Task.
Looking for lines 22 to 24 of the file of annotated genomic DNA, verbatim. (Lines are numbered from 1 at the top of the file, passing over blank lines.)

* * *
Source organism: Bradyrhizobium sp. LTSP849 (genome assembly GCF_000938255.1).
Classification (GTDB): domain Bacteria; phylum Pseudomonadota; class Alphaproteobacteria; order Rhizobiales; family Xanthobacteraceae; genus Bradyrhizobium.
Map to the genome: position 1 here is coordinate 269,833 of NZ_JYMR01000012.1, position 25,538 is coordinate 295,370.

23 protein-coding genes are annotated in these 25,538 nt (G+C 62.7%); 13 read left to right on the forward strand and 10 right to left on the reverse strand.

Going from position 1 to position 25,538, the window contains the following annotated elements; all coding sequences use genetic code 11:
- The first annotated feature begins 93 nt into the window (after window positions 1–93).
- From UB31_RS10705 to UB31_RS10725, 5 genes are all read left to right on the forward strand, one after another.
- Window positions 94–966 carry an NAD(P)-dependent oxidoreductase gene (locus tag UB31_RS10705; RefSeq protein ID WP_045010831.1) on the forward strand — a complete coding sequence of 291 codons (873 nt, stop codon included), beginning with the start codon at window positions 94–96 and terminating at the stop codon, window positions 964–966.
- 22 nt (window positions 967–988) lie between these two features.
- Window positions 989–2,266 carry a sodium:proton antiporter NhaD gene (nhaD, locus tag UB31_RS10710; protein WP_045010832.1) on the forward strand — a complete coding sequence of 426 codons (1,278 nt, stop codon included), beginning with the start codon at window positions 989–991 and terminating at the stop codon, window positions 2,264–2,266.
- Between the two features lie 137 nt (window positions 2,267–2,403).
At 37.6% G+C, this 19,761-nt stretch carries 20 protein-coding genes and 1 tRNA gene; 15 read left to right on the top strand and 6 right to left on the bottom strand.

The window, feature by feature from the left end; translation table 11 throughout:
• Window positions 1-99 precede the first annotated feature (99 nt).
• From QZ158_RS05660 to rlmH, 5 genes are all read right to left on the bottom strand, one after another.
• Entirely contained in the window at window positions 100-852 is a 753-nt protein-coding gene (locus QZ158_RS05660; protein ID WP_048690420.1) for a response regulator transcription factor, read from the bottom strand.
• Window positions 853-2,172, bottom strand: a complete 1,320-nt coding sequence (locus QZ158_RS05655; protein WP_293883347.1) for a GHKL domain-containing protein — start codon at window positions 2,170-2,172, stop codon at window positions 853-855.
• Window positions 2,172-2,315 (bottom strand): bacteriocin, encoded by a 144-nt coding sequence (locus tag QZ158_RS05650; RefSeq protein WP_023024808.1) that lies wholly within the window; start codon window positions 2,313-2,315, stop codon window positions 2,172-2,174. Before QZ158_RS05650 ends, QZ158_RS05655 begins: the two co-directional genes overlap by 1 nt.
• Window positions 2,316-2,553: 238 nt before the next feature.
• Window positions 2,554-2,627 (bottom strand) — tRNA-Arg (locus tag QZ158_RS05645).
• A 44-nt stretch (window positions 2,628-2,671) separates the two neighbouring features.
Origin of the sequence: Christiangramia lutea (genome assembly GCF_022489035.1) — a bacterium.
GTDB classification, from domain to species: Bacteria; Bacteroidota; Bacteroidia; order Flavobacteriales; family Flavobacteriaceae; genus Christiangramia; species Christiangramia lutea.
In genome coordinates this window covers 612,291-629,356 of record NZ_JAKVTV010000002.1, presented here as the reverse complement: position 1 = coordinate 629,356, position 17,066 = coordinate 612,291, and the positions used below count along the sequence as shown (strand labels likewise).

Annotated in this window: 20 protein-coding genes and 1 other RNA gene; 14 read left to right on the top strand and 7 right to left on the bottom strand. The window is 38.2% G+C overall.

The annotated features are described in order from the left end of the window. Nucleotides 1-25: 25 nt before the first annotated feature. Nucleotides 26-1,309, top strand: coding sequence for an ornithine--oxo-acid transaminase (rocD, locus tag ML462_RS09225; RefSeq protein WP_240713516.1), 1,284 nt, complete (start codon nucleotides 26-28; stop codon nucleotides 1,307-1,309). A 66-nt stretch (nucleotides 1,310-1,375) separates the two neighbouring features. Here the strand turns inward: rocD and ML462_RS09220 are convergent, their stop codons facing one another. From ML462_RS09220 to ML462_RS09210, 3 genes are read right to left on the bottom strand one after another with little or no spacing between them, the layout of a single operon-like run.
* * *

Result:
Origin of the sequence: Christiangramia lutea (genome assembly GCF_022489035.1) — a bacterium.
GTDB classification, from domain to species: Bacteria; Bacteroidota; Bacteroidia; order Flavobacteriales; family Flavobacteriaceae; genus Christiangramia; species Christiangramia lutea.
In genome coordinates this window covers 612,291-629,356 of record NZ_JAKVTV010000002.1, presented here as the reverse complement: position 1 = coordinate 629,356, position 17,066 = coordinate 612,291, and the positions used below count along the sequence as shown (strand labels likewise).